programming blocks to air their own programming. Saturday mornings, long the only province of children's programming, had become a liability as the other networks started to extend their weekday morning news programs to weekends.[citation needed] Fox Kids, which had been the top-rated children's program block among the major networks since 1992, had been overtaken in the ratings by Kids' WB
Kids' WB
two years prior with the stronger animation block backed by Warner Bros.
Warner Bros.
that included shows such as Pokémon and Yu-Gi-Oh!. ABC and UPN
UPN
aired mostly comedy-based cartoons at this time, with the exception of live-action teen-oriented sitcoms Lizzie McGuire
Lizzie McGuire
and Even Stevens (both originated on Disney Channel
Disney Channel
as part of what would be a gradual takeover of ABC's Saturday morning lineup by the cable channel's programming), while CBS
CBS
aired preschool programming from Nick Jr., and NBC
NBC
was airing teen-oriented sitcoms (later to be replaced the following year by E/I-compliant programming sourced from Discovery Kids), splintering the audience. The added factor of Nickelodeon's aggressive schedule that outrated all of the broadcast networks among children on Saturday mornings[14] left Fox Kids
Fox Kids
behind, and the programmers could find no way to catch up and stand out in this crowded field. Fox Family, despite good reviews, had a 35% audience decline, which led to Fox Kids
Fox Kids
Worldwide and Fox Family Worldwide (along with Saban Entertainment) being sold to The Walt Disney Company in 2001.[citation needed] After Fox Family Worldwide was sold to The Walt Disney Company
The Walt Disney Company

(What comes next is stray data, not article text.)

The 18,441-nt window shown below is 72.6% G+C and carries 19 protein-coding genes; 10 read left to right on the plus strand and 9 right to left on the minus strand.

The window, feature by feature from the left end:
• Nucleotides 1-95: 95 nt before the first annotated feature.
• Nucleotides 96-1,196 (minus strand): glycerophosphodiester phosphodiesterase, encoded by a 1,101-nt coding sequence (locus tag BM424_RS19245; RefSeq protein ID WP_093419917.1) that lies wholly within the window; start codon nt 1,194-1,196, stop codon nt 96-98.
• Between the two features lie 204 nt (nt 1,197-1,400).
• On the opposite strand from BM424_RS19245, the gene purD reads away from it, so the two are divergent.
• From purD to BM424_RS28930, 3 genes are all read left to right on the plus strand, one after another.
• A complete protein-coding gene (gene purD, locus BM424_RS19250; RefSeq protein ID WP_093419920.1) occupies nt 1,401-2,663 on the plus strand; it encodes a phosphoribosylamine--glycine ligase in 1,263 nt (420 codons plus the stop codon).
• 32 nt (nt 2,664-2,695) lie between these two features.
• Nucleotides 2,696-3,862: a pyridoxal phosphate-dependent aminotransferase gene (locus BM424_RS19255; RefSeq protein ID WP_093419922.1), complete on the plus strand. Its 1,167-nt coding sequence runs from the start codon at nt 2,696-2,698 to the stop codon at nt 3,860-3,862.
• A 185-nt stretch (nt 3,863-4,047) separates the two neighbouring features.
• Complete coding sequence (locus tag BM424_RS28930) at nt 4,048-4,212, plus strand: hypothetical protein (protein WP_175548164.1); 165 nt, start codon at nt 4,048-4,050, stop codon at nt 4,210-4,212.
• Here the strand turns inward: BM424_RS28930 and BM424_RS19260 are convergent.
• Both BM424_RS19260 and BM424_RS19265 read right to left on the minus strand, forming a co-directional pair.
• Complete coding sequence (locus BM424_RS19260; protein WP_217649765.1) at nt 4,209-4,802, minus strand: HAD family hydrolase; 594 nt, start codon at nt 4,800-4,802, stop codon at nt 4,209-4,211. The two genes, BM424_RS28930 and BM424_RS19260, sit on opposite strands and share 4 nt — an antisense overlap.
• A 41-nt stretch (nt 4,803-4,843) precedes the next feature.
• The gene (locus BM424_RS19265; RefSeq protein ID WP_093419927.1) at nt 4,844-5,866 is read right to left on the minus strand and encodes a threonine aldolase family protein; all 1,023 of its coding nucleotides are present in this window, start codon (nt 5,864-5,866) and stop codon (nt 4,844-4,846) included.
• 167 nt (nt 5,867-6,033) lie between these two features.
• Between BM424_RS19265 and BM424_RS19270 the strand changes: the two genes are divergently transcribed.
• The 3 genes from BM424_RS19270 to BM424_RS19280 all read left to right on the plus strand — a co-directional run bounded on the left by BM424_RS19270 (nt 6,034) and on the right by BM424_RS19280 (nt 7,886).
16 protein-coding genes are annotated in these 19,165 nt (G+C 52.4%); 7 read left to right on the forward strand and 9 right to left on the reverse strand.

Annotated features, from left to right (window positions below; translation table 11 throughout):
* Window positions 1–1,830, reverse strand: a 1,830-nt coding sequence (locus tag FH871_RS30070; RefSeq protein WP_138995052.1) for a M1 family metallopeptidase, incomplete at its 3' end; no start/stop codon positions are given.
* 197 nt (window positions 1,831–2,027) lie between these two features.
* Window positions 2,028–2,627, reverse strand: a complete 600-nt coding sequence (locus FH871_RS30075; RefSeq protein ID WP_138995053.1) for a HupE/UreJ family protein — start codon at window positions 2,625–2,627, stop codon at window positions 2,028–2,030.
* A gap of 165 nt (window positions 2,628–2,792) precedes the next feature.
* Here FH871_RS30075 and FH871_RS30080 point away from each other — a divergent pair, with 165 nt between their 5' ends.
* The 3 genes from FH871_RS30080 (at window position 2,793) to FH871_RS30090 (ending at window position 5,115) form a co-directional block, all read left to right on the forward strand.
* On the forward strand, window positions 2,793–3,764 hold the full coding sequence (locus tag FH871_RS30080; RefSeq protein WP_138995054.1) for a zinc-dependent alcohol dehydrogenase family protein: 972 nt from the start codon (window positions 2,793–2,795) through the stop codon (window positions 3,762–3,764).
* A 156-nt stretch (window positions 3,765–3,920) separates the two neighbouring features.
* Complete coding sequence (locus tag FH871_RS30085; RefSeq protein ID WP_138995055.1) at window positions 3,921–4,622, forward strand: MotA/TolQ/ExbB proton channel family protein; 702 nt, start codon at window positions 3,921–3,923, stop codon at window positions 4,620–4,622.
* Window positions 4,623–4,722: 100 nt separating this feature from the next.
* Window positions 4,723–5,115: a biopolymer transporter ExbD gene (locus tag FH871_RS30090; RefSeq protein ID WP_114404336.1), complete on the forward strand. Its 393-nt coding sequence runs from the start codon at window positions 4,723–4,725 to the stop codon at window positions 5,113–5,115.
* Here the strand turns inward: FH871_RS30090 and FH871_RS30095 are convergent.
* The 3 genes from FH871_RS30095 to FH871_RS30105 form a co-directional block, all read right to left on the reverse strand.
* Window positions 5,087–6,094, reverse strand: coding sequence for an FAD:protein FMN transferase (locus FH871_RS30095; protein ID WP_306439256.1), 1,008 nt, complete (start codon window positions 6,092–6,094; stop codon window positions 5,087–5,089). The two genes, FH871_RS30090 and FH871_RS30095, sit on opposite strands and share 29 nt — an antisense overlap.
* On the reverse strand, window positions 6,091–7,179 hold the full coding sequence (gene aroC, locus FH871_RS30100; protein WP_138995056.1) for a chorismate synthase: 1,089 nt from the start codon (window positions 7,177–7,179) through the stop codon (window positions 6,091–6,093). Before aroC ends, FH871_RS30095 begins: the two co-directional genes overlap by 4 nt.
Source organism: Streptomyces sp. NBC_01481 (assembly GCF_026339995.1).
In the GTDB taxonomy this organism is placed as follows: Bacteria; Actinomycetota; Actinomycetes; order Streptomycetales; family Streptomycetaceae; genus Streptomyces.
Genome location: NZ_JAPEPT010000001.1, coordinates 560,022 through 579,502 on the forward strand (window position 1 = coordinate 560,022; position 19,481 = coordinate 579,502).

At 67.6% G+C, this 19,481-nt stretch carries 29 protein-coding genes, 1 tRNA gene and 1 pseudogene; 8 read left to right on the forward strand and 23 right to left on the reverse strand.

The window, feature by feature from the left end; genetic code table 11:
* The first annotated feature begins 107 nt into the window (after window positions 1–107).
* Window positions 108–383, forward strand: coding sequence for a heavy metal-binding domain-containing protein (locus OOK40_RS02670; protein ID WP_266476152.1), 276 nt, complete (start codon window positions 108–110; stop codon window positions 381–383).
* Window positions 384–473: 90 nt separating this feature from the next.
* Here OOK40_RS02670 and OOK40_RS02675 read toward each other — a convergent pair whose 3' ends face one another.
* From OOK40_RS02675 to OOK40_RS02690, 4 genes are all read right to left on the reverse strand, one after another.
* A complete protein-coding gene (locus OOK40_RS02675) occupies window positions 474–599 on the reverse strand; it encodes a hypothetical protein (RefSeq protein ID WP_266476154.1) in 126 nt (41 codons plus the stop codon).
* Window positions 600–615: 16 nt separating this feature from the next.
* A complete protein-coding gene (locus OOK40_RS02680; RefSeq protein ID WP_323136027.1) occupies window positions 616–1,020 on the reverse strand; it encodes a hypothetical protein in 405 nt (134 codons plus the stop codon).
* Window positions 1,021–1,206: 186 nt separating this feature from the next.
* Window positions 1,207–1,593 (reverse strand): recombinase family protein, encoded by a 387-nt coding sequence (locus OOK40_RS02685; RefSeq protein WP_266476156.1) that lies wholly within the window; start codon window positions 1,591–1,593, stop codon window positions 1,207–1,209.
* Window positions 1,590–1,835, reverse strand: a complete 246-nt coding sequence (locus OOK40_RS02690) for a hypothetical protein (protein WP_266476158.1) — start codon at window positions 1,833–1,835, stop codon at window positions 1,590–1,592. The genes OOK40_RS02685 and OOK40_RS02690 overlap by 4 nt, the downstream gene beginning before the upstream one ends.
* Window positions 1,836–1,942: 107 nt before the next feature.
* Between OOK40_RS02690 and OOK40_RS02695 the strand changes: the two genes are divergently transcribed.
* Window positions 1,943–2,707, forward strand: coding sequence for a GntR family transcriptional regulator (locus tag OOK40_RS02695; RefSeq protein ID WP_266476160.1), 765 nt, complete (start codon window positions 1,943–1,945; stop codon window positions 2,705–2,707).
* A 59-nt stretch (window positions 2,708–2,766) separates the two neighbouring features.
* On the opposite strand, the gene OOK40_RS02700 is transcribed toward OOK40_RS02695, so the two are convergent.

in July 2001, Fox Kids
Fox Kids
was placed under the oversight of Fox Television Entertainment and moved its programming operations to Fox's headquarters on the 20th Century Fox
20th Century Fox
studio lot,[2] at which time Fox discontinued the daytime children's programming, giving the time back to its affiliates.[15] Fox put its children's programming block up for bidding, and 4Kids Entertainment, then-producers of the English dub of Pokémon, purchased the remaining four-hour Saturday time period. Fox Kids maintained a Saturday morning-only schedule until September 7, 2002, a week before it gave the time to 4Kids Entertainment.[5] Fox Kids
Fox Kids
was replaced by the 4Kids Entertainment-produced FoxBox on September 14, 2002. The block, renamed 4Kids TV
4Kids TV
in early 2005, ran until December 27, 2008, marking Fox's complete withdrawal from children's programming. It wasn't until 2014 that Fox would reverse course and return to children's programming with the launch of a E/I programming block called Xploration Station, which is produced by Steve Rotfeld Productions.[citation needed] After Fox Kids[edit] While Fox Kids
Fox Kids
ended its existence on broadcast television in the United States, Disney instituted a two-hour morning lineup on its newly acquired ABC Family
ABC Family
cable channel (known as the "ABC Family Action Block") that was programmed similarly to Fox Kids
Fox Kids
and featured content originated on the block. Internationally, Disney temporarily retained the Fox Kids
Fox Kids
brand for the international channels in Australia, Europe, Israel
Israel
and Latin America
Latin America
acquired through the purchase of Fox Kids